James.qxp Nov Dec 2018 web - Page 11

wenty years ago virtually no one thought Sandy
Springs could ever be a city. A lobbying campaign led by a persistent citizen activist named
Eva Galambos was already pushing for incorporation, but
it would take a political earthquake— a Republican in the
governor’s mansion and the GOP taking control of both
chambers of the General Assembly— for Georgia’s eighth
largest city to be officially born in 2005.
Sandy Springs has perhaps been inhabited for hundreds or thousands of years, as those springs from
whence the name comes served as a watering hole for
the Cherokee and Creek tribes. American settlers
moved into the area in the mid-1800s. In fact, the oldest
house in Sandy Springs— the Austin-Johnson House—
was built in 1842 on Johnson Ferry Road. The Johnson
Ferry was one of the major linkages with the Atlanta
area to north Georgia and then on to Chattanooga. If
you were leaving Atlanta headed northwest and you
weren’t taking the Western & Atlantic Railroad,
chances are you took the Johnson Ferry.
In 1851, Wilson Spruill donated five acres of land for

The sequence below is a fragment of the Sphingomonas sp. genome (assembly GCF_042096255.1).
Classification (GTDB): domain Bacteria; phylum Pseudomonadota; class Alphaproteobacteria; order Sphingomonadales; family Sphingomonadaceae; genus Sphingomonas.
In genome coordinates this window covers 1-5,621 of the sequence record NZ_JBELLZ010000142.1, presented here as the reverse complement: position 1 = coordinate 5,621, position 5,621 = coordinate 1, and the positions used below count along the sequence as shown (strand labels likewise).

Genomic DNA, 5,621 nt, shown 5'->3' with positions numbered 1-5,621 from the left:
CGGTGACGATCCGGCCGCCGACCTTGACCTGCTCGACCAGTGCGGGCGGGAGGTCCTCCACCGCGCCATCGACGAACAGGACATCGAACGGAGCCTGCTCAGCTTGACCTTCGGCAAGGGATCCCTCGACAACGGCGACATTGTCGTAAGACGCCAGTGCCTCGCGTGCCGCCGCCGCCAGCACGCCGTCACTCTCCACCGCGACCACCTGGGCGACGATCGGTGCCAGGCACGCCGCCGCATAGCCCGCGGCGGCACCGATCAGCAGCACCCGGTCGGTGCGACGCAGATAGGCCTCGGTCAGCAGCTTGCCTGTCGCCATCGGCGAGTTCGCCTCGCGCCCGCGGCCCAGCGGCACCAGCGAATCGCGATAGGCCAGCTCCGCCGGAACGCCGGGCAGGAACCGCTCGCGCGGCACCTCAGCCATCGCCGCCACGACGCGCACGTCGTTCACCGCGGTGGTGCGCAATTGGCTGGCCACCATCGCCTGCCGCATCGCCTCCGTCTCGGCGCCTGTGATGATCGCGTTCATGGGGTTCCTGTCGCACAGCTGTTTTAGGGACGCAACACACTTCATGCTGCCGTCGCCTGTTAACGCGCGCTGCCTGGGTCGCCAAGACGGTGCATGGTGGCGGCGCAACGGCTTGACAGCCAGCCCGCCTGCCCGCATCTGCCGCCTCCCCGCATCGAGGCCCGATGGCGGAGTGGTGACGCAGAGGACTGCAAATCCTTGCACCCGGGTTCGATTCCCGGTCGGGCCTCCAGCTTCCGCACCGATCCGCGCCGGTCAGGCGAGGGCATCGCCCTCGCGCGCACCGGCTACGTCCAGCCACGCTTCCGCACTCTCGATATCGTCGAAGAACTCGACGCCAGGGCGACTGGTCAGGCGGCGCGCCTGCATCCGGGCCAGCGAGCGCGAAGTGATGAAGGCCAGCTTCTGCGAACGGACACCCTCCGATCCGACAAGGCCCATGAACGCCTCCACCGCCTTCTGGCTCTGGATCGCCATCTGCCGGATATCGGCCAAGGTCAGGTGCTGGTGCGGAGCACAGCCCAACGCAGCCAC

the founding of the Sandy Springs United Methodist
Church. Those original “sandy” springs that provided an
oasis for the weary can still be found at Heritage Green, a
beautiful small park located not far from today’s city hall.
The area remained largely rural until the mid-1950s when
the post-war suburb boom saw families leaving Atlanta
and looking for more space. Then came the openings of I285 and GA 400 in the 1960s, which triggered a tremendous increase in housing in the area— and efforts to
incorporate started not long thereafter.
Atlanta had tried to annex the area a number of times,
but residents fought it off. The Committee for Sandy
Springs was formed in the 1970s, but the area remained
unincorporated, relying on what the citizens felt was unresponsive county government. Galambos argued that the
area needed a government closer to the people and more
responsive. Not only were there fights with the county
over services such as police and fire, but re-zoning also
caused problems. The county had approved several developments that residents had not wanted.
After several decades of campaigning, though, “liberation” from Fulton County became a reality. When the
legislature approved a referendum for cityhood in 2005,
94 percent of the residents voted “yes!”
continued on page 12
N OV E M B E R / D E C E M B E R 2 0 1 8


Powered by

Full screen Click to read
Paperturn flipbook viewer
Download as PDF
Shopping cart
Full screen
Exit full screen